According to an April 2013 Convenience Store News (CSN) article, one topic dominated the discussion at the 2013 CIO/Tech Summit held in Chicago: mobile payment. Owners, executers, and supply chain consultants attending the technology forum are bracing for a world in which smart devices will increasingly replace cash, personal checks, and credit cards.
Several store retailers were represented including Flash Foods Inc., The Parker Cos., Road Ranger LLC, QuikTrip Corp., QuickChek Corp., KwikTrip Inc., Alon Brands, Love’s Travel Stops and Country Stores, and The Pantry Inc. According to CSN, most attendees believe that mobile payment technologies will be inevitable in the future at their stores.
However, such technologies are likely to have implications beyond payment solutions at the retail level (whether at a convenience store, shopping mall, or restaurant). In the future, such capabilities could be upgraded to enable customers to verify identity, exchange car insurance information at accident sites, or provide digital signatures at hospitals.
Retailers are bullish on mobile payment solutions which has several advantages:
- Ease of use for customers
- Identity verification, fraud prevention, and authorization
- Potential for faster transaction times, which leads to a higher turnover in sales
- Shorter lines at the cashier, including multiple, automated checkout lines
- Cost savings on credit card fees and bank charges
- Cost savings on interchange fees
One CIO/Tech Summit participant said that mobile payments are a “one-time opportunity to change”. However, a few traditionalists contested the idea that mobile devices are simpler than the standard point-of-sale (POS) machines currently in use. It’s not clear how much revenue is lost due to consumers leaving their cash at home, or due to a lack of desire to pay high transactional fees (such as paying up to $3 or $5 to withdraw cash from ATMs).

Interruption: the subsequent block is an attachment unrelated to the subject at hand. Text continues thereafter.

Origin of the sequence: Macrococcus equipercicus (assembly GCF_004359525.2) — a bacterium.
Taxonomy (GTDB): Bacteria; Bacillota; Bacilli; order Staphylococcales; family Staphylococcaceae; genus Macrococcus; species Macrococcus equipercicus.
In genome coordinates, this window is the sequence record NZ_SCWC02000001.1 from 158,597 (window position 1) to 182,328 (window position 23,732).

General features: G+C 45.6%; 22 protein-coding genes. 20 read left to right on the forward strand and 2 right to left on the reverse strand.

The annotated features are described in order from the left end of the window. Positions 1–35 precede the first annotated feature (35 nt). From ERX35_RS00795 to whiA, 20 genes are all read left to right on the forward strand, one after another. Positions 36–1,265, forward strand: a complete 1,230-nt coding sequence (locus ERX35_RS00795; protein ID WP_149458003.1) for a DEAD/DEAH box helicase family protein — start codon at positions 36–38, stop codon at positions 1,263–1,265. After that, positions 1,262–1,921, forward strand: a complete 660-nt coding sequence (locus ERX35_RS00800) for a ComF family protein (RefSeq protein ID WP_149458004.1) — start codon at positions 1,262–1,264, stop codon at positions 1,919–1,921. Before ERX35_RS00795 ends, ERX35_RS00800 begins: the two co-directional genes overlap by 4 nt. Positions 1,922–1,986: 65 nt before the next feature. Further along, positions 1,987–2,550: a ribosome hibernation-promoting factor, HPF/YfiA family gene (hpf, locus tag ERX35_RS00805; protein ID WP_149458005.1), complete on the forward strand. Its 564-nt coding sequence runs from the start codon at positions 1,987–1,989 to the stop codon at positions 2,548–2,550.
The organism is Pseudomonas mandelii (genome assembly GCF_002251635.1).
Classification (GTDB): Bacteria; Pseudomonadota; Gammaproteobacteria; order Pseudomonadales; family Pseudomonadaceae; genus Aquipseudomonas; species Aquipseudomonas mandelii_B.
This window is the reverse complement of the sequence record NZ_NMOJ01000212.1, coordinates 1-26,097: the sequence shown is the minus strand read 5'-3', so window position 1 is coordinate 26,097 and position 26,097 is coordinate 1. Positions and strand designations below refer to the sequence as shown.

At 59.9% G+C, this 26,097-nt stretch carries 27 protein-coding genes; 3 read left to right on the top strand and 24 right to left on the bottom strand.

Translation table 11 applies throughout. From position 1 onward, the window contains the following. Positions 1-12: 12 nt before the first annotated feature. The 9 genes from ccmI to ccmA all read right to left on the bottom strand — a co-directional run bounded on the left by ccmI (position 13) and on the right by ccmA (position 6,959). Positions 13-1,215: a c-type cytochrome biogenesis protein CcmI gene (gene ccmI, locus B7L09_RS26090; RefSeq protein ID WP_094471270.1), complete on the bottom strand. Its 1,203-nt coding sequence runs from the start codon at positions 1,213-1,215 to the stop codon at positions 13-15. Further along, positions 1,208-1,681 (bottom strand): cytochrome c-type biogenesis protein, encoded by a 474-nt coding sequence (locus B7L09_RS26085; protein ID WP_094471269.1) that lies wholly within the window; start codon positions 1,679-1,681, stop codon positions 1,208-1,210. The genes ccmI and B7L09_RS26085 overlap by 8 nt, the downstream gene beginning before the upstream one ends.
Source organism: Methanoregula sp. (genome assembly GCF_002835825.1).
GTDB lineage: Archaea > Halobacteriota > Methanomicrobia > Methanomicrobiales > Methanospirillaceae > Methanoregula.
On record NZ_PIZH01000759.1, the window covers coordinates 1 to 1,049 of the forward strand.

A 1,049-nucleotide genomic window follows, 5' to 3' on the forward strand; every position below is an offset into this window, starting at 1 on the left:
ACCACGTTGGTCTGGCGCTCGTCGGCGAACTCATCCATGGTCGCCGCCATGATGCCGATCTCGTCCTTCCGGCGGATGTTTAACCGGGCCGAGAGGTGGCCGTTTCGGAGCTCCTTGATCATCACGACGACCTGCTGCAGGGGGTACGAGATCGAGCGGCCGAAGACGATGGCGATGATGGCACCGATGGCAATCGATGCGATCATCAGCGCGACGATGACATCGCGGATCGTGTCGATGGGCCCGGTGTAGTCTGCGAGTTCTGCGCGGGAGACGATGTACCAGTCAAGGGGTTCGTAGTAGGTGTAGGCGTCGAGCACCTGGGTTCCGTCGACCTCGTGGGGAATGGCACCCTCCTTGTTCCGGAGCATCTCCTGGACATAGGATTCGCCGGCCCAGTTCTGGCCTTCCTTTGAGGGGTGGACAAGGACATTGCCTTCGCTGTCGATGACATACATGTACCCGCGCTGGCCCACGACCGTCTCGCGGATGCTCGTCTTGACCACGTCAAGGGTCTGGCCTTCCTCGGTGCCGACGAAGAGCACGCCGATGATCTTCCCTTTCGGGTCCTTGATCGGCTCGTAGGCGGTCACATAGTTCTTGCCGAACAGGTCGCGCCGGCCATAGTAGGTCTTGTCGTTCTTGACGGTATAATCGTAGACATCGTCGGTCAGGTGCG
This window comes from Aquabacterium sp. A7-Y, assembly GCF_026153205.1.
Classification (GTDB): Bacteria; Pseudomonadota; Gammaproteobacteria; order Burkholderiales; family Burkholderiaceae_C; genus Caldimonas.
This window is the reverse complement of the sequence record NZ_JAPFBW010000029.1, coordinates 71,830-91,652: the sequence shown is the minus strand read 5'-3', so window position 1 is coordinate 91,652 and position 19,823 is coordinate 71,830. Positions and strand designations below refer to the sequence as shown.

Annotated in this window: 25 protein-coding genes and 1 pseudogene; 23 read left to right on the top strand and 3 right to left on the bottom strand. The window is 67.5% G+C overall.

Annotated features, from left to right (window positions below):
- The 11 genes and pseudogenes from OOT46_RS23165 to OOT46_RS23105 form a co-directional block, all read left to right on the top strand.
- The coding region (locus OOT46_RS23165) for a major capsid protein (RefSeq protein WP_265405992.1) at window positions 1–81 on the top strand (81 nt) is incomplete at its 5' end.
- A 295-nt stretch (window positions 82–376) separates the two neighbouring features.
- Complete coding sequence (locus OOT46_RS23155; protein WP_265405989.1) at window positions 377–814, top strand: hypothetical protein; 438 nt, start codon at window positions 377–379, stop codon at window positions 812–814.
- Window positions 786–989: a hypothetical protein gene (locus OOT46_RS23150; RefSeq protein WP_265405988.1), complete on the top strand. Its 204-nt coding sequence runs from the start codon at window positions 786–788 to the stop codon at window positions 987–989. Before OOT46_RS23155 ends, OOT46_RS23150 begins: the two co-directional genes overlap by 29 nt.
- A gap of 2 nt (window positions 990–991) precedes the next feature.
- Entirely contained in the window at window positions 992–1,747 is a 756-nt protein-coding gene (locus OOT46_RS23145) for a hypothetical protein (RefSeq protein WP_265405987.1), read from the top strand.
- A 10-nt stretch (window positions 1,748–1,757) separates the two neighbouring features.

Some mobile payment businesses are seeing explosive growth. Payvia, led by mobile veteran Erdolo Eromo, saw its 2012 revenues increase by 400 percent. Twitter co-founder Jack Dorsey, a 26-year-old billionaire, was profiled on CBS's "60 Minutes." His new venture Square allows consumers to pay stores by attaching a small gadget on their smart devices such as an iPhone. Founded just three years ago, Dorsey’s business is now valued at more than $3.2 billion with nearly 200 employees based in San Francisco, according to Business Insider.
According to a recent study conducted by CSN, only 2.1 percent of convenience store retailers currently offer mobile wallet payment options. It added that “32 percent of all respondents plan to add mobile wallet payment capability in the next one to three years. That figure is even higher among 50-plus-store outlets, of which 46 percent expect to add mobile payment technology in the next one to three years.”